"Saint Misbehavin': The Wavy Gravy Movie" is an inspiring and nostalgic documentary about a true original: performer-clown-activist Hugh Romney, who was dubbed Wavy Gravy in 1969 by no less than B.B. King.
Director Michelle Esrick has crafted an affectionate portrait of a man whose eclectic, ebullient life has been devoted to peace, love and understanding — an eternal hippie who has "walked the walk" since he burst onto the Greenwich Village "Beat" scene in the late 1950s.
The film, which is packed with colorful archival footage, intimately follows Wavy from his early fame as a poet and monologist through his emergence as one of the 1960s and '70s more visible counter-culturists and founder of the legendary, still-running Hog Farm commune. En route, the antiwar protester, humanitarian and performing arts camp impresario worked alongside some of his generation's most notable artists and iconoclasts including Bob Dylan, Ken Kesey, the Grateful Dead and Lenny Bruce.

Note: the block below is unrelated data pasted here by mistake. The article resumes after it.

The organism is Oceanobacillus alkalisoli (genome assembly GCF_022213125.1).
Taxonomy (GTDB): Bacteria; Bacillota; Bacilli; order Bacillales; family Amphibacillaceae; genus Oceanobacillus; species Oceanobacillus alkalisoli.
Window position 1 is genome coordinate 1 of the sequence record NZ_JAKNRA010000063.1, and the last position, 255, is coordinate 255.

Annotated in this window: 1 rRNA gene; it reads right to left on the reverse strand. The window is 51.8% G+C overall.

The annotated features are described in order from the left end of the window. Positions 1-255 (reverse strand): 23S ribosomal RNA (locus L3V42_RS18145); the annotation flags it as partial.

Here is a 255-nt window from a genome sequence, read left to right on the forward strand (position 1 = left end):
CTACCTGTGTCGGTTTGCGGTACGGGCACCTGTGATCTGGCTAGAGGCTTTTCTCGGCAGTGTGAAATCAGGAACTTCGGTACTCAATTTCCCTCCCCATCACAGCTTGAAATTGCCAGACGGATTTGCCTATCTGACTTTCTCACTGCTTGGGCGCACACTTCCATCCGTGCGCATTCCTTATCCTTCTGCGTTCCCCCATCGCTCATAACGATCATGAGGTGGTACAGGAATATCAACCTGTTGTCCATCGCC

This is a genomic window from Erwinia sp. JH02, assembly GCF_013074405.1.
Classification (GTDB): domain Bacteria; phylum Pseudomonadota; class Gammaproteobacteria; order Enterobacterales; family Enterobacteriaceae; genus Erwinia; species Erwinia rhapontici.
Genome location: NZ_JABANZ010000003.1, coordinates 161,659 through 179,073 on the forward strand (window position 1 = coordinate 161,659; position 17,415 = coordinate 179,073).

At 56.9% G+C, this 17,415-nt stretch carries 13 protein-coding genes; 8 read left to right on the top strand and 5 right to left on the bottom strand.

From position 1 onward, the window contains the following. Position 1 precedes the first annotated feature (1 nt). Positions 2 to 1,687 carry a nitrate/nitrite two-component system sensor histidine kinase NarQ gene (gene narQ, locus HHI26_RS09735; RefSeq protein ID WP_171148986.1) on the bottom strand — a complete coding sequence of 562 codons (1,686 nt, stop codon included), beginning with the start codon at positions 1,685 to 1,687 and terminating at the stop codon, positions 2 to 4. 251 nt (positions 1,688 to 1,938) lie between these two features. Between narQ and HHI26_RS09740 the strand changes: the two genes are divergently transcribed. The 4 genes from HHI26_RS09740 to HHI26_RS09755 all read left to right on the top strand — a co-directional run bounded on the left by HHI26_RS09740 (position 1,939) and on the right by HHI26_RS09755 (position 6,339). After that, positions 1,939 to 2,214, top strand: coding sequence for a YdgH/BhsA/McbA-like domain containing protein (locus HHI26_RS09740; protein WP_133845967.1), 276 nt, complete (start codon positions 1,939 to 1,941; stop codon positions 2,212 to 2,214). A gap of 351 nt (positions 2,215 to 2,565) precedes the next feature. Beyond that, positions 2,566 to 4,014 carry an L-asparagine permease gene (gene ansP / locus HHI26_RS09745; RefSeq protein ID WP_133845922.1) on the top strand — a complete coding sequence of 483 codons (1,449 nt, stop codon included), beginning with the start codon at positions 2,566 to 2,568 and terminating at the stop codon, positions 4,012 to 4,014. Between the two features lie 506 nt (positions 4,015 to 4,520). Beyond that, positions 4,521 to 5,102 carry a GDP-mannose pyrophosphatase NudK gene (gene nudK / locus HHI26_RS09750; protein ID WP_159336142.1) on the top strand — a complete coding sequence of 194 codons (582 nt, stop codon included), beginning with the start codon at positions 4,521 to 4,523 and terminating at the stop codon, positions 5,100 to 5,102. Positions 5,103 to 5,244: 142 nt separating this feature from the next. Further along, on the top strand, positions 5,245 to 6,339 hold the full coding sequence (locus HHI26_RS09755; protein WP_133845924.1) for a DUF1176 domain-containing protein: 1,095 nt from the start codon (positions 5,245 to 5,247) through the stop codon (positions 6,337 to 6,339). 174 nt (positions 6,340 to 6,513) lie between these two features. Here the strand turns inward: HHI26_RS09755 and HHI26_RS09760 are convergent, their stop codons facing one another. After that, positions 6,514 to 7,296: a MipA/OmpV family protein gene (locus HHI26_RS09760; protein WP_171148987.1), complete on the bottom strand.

Wavy and his fellow Hog Farmers' munificent presence at Woodstock is memorably documented here as well.
In addition to spending ample personal time with the buoyant, Bozo-haired Mr. Gravy (who was in his early 70s when filming concluded), the movie features interviews with his adoring wife, Jahanara, and son, Jordan, along with briefer chats with such famed Wavy supporters as Jackson Browne, Odetta, Buffy Sainte-Marie and spiritual leader Ram Dass. Good times.